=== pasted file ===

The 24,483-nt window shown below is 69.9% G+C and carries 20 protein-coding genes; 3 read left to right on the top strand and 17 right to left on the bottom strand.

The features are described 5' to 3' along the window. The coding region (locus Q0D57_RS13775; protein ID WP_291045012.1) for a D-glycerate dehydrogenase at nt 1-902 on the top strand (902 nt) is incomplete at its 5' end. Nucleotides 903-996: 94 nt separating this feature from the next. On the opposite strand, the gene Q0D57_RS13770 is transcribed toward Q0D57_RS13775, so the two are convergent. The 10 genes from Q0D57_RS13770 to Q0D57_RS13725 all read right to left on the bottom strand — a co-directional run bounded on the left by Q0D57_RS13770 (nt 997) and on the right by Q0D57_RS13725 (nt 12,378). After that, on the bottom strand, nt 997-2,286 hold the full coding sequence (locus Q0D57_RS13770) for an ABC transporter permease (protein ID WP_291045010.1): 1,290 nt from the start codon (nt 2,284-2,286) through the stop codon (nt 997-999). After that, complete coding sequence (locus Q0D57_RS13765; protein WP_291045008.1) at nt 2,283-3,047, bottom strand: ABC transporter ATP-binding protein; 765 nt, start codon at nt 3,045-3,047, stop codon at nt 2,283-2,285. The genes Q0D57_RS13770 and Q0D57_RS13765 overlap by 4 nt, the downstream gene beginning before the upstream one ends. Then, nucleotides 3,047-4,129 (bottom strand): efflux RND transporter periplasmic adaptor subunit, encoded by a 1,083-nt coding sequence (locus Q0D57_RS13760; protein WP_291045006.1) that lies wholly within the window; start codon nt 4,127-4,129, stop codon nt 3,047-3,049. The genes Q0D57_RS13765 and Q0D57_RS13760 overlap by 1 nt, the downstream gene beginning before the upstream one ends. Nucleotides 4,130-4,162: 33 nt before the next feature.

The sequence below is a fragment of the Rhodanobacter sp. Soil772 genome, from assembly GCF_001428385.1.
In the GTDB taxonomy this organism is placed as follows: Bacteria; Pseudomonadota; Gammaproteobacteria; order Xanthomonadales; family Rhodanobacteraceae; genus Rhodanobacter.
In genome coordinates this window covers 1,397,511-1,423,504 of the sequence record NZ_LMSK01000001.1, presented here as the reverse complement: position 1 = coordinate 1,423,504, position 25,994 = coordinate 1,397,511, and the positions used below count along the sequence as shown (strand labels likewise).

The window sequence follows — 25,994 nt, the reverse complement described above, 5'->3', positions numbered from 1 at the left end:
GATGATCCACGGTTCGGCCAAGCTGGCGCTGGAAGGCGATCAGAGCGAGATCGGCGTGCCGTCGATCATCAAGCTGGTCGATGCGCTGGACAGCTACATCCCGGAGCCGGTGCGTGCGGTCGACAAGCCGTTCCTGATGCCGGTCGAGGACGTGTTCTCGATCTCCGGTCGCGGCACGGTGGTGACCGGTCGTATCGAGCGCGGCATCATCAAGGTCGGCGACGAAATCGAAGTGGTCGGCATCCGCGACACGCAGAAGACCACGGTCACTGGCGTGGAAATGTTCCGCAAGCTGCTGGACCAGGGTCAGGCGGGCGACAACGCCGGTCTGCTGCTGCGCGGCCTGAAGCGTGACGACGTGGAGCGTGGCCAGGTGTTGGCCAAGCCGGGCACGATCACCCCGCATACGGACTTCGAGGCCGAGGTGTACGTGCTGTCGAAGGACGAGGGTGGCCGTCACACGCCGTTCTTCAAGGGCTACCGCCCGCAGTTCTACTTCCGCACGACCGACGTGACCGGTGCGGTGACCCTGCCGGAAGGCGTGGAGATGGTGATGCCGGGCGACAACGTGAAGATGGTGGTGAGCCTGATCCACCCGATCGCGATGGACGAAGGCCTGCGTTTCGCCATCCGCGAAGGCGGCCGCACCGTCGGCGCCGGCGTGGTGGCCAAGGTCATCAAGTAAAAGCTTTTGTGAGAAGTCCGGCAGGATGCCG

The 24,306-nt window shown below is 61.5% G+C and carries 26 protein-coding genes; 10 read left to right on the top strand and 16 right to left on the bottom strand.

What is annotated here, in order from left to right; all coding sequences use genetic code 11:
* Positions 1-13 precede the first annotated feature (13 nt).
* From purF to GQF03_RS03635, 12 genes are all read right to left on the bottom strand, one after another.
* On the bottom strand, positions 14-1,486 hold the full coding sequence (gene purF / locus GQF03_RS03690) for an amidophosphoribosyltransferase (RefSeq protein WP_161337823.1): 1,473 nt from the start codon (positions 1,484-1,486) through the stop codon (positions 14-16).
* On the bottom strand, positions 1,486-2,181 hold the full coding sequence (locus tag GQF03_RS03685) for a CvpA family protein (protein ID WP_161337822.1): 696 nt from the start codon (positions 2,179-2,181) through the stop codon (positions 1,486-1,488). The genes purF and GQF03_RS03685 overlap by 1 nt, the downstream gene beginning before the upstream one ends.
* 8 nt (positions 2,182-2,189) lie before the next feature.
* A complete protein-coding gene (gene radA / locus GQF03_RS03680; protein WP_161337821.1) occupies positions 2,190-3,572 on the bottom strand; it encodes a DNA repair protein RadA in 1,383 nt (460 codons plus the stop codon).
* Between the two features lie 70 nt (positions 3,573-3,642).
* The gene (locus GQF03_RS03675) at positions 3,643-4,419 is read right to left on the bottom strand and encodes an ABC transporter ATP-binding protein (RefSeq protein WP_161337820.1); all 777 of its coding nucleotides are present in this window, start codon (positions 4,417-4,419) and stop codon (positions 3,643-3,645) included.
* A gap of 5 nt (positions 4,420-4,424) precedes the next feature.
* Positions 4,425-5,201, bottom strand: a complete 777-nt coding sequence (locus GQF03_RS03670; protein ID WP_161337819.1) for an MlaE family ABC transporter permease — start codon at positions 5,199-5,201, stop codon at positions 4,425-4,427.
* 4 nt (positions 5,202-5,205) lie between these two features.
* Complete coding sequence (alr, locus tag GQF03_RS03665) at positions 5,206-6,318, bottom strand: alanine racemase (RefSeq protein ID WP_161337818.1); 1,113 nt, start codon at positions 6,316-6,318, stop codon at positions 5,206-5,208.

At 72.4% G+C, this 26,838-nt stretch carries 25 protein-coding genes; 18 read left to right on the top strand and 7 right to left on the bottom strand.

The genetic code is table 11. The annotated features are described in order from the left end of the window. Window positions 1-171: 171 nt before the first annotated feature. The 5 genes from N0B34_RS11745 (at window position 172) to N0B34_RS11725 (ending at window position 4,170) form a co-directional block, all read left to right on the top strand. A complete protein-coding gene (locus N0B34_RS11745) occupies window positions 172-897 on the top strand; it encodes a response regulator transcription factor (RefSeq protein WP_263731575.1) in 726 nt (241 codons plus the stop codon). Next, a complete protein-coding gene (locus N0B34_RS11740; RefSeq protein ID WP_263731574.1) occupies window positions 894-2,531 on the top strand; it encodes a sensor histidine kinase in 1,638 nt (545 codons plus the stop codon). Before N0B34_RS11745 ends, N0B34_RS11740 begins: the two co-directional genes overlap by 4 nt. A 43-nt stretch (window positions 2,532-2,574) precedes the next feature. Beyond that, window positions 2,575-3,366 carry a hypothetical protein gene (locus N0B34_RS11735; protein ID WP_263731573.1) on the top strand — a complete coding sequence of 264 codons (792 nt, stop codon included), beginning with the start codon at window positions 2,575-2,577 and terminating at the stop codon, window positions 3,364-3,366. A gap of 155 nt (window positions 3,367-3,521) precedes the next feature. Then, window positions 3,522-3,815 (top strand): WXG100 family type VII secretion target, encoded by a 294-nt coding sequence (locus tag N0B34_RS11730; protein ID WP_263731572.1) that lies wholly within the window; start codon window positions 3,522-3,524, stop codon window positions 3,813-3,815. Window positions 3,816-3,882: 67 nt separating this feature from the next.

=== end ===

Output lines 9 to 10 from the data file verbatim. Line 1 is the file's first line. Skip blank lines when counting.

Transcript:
What is annotated here, in order from left to right; all coding sequences use genetic code 11:
* Positions 1-13 precede the first annotated feature (13 nt).